Again upon Pſal. 17. he ſaith, the true Church of Chriſt, know­eth not Brachium ſeculare, which the Biſhops now a daies chiefly uſe. Again, in Poſtil. Dom. 1. poſt. Epiph. he ſaith: Let no Chriſti­an be commanded, but exhorted; For he that willingly will not do that, whereunto he is friendly exhorted, he is no Chriſtian, wherefore they that compell thoſe that are not willing, ſhew therby that they are not Chriſtian preachers, but worldly Beadles. So upon 1 Pet. 3. he ſaith, if the civill Magiſtrate ſhall command me thus and thus: I ſhould anſwer him after this manner. Lord, or Sir, Look you to your wordly or civill government, your pow­er extends not ſo far as to command any thing in Gods King­dome. Therefore herein I may not hear you: For if you cannot hear it, that any ſhould uſurpe authority where you have to com­mand, how do you thinke that God ſhould ſuffer you to thruſt him from his ſeat, and to ſeat your ſelfe therein?

Laſtly, the Papiſts the inventers of perſecution in a wicked book of theirs ſet forth in King James his raigne thus; Moreover the means which Almighty God appointed his Officers to uſe in the converſions of Kingdoms and Nations and people, was humility, patience, charity, ſaying; Behold I ſend you as Sheep in the midſt of Wolves, Math. 10.16. he did not ſay, behold I ſend you as Wolves among ſheepe, to kill, impriſon, ſpoile and devoure thoſe unto whom they were ſent.

Again, verſ. 7. he ſaith, They to whom I ſend you will deliver you unto Councels, and in their Synagogues they will ſcourge you, and to preſidents, and to Kings ſhall ye be led for my ſake: He doth not ſay; You whom I ſend, ſhall deliver the people (whom you ought to convert) to Counſells, and put them in priſon, and lead them to pre­ſidents6 and Tribunall ſeates, and make their Religion Fellony and Treaſon.

Again he ſaith, ver. 32. when ye enter into a houſe, ſalute it, ſaying; Peace be unto this houſe, he doth not ſay you ſhall ſend Purſevants to ranſack or ſpoile his houſe.

Again he ſaid Iohn 10. The good Paſtor giveth his life for his ſheep, the Theefe commeth not but to ſteale, kill and deſtroy, hee doth not ſay, the Theefe giveth his life for his ſheep, and the good Paſtor commeth not but to ſteale, kill and deſtroy.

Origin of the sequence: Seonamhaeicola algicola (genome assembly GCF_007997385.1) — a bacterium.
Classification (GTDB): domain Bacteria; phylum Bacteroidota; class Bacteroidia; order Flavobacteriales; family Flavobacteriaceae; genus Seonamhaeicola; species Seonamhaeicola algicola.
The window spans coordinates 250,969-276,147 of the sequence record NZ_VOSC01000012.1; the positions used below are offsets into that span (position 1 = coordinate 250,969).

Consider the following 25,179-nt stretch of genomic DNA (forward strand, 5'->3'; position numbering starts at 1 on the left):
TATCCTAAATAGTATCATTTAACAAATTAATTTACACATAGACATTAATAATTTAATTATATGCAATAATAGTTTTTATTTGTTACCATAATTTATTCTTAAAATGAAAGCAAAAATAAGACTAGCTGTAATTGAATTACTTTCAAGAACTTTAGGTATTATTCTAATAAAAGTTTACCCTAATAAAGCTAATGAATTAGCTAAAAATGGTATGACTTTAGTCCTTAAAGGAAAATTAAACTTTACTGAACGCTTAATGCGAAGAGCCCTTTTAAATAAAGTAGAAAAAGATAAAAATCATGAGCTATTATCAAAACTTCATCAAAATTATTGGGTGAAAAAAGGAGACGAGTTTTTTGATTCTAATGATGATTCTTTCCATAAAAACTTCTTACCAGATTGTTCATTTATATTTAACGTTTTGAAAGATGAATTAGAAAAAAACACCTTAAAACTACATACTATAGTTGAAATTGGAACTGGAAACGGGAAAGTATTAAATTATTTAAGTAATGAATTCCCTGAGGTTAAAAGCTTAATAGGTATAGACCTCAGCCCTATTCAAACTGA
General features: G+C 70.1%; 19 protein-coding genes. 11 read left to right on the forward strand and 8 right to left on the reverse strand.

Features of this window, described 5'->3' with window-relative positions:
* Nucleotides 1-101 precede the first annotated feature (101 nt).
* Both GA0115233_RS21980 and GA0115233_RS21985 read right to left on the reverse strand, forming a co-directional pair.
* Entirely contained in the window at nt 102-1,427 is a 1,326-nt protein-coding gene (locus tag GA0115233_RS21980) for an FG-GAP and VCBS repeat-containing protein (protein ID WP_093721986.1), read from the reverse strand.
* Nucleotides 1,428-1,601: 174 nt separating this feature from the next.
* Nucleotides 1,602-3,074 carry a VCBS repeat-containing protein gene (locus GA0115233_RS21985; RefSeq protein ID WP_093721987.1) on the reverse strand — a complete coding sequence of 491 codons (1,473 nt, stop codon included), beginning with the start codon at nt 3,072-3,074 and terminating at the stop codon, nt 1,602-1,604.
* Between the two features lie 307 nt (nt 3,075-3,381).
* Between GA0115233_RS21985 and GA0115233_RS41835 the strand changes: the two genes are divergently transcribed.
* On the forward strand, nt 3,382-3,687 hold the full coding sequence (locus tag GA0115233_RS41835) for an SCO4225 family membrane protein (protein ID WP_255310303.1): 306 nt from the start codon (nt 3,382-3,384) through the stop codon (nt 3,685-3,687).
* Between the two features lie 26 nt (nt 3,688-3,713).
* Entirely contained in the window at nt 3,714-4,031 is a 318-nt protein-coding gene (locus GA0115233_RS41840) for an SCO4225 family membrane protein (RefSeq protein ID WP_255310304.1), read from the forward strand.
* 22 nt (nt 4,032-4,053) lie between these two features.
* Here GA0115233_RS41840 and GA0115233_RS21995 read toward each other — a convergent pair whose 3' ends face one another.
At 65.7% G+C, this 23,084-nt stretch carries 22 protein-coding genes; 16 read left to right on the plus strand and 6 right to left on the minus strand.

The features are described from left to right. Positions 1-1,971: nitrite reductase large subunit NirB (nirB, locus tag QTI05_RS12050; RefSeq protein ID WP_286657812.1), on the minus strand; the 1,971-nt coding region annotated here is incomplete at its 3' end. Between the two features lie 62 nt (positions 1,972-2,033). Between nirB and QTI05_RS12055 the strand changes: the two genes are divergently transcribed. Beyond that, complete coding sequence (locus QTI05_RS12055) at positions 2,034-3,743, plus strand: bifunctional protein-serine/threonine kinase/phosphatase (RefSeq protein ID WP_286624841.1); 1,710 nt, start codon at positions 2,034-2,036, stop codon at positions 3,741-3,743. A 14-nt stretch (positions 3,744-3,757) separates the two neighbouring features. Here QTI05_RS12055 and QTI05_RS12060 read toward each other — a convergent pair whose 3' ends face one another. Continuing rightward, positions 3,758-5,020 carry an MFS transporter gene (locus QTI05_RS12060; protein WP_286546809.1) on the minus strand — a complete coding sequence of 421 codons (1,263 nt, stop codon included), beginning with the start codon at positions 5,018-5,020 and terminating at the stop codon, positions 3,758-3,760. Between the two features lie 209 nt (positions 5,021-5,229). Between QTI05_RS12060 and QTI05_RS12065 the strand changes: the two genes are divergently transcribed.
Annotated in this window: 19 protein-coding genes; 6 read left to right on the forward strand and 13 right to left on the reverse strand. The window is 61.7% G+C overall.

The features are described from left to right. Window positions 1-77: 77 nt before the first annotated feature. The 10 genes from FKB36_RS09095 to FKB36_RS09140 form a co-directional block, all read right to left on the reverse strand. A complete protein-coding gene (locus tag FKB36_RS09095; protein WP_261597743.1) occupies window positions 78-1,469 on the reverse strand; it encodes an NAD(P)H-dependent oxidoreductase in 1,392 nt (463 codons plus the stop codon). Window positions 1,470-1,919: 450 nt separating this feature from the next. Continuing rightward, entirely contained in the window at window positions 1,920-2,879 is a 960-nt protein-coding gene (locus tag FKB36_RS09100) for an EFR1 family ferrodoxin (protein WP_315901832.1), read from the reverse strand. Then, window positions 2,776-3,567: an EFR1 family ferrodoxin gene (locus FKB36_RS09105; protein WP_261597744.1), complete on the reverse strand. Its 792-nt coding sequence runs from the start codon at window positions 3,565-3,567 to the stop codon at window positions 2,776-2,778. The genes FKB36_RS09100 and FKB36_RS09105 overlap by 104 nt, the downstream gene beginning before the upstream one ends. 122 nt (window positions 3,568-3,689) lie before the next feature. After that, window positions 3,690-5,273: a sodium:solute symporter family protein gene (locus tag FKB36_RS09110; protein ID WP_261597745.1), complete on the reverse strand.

So that we holding our peace, our adverſaries themſelves ſpeak for us, or rather for the truth.

But it is objected, that it would be a prejudice to the Common-wealth, to permit liberty of conſcience.

We anſwer, it is not any prejudice to the Common-wealth if liberty of conſcience were ſuffered to ſuch as fear God indeed, as is or will be manifeſt. Abraham abode among the Cananites a long time, yet contrary to them in matters of Religion, Gen. 13.7. and 16.13. Again, he ſojourned in Gecar; and King Abimelech gave him leave to abide in his Land, Gen. 20.21, 22. Iſaac dwelt in the ſame land, yet contrary in Religion, Gen. 26. Jacob lived 20. years in one houſe with his Uncle Laban, yet different in Religi­on, Gen. 31. The people of Iſrael were about 430. years in that infamous Land of Aegypt, and afterwards 70. years in Babylon, all which time they differed in Religion from the States, Exod 22, and 2 Chron. 36. Come to the time of Chriſt where Iſrael was under the Romanes, where lived divers Sects of Religion, as Herodians; Scribas, and Phariſees, Saduces, and Libertines, Th­deans, and Sa••ritans, beſides the common Religion of the Jewes, Chriſt and the Apoſtles. All which differed from the common Religion of the State, which was like the worſhip of Diana, which almoſt the whole world worſhipped, Acts 19.20.

All theſe loved under the government of Caeſar, being nothing hurtfull to the Common-wealth, giving unto Caeſar the things that are〈◊〉: And for their Religion and Conſciences towards God,〈◊◊〉them to themſelves, as having no Dominion over their ſoules and conſciences. And when the enemies of the truth raiſed up to〈◊〉, the wiſdome of the Magiſtrate moſt wiſely ap­peaſed them, As 18.14. and 19.35.


The Anſwer of Mr. John Cotton of Buſton in New-England to the a­foreſaid Arguments againſt perſecution for cauſe of conſcience.

THe queſtion which you put is, whether perſecution for cauſe of conſcience be not againſt the doctrine of Jeſus Chriſt the King of Kings.

Now by perſecution for cauſe of conſcience, I conceive you mean either for profeſſing ſome point of doctrine; which you believe in conſcience to be a truth, or for practiſing ſome work which in con­ſcience you believe to be a Religious duty.

Now in points of Doctrine ſome are fundamentall, without right beliefe whereof a man cannot be ſaved; others are circumſtantiall or leſſe principall, wherein men may differ in judgment without prejudice of ſalvation on either part. In likeo••, in points of practiſe, ſome con­cern the weightier duties of the Law, as, what God we worſhip, and with what kind of worſhip; whether ſuch, as if it be right, Fellow­ſhip with God is held; if corrupt, Fellowſhip with him is loſt.